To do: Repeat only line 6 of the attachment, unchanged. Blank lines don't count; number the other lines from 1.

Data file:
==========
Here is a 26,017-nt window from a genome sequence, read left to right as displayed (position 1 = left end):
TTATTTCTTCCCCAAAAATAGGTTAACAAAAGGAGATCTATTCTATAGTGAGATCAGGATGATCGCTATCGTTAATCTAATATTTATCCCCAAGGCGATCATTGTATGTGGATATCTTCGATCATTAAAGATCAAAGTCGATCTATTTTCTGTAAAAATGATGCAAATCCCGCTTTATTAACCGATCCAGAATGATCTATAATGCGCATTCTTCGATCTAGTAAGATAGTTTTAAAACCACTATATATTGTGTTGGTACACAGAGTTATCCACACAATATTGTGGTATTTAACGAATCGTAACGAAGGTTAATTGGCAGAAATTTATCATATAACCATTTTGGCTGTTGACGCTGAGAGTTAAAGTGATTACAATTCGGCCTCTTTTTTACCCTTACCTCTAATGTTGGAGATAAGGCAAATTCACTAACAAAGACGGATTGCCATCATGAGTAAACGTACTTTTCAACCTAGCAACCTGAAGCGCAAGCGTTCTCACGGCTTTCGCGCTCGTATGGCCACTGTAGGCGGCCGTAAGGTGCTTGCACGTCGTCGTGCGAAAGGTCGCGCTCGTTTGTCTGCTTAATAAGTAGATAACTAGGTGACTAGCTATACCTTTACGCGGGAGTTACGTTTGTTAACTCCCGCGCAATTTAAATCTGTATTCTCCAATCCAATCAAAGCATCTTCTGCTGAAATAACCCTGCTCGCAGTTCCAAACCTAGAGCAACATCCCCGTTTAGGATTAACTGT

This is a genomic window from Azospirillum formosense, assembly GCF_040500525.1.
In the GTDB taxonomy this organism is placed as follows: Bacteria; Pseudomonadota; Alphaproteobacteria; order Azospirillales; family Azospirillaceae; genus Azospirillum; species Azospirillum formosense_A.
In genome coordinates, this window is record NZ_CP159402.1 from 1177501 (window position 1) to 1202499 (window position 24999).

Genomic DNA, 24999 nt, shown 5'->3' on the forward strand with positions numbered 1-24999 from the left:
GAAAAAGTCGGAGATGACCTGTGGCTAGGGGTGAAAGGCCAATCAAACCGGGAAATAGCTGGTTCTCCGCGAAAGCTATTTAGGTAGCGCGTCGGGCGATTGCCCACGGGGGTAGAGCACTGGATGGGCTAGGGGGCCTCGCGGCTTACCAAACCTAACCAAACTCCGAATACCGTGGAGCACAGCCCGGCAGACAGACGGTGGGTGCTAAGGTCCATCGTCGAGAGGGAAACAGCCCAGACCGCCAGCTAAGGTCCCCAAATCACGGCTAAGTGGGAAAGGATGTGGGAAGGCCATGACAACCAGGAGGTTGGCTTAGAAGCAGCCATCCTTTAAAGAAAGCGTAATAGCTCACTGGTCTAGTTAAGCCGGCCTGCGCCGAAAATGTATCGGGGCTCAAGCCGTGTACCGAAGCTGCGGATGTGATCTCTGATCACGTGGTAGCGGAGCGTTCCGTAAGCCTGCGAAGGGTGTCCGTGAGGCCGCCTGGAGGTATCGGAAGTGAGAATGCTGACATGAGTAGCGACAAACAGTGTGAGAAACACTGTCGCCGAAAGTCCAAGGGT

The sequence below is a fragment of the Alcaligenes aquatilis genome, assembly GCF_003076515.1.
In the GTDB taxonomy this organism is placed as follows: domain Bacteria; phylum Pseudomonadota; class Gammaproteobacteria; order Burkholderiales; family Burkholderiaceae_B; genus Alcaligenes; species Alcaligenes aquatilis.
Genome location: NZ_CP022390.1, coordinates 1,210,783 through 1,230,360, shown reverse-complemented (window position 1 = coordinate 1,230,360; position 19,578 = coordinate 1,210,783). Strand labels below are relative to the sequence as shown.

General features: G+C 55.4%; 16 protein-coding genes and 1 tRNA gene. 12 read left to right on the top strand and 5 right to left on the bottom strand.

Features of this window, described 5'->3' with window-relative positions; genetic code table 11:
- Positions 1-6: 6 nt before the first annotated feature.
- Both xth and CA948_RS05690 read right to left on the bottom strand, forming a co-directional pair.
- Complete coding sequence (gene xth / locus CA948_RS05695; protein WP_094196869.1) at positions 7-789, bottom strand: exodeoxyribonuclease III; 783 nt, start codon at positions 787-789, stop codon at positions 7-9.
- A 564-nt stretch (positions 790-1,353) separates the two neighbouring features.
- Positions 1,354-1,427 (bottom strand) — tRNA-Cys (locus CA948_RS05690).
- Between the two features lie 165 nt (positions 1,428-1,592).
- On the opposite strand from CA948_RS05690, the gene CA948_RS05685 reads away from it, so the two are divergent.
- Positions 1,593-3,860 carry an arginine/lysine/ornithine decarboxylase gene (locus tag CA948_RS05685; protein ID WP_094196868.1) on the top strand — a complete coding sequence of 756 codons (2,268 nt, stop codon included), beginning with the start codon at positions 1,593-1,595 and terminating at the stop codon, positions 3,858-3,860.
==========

Genomic DNA, 24999 nt, shown 5'->3' on the forward strand with positions numbered 1-24999 from the left: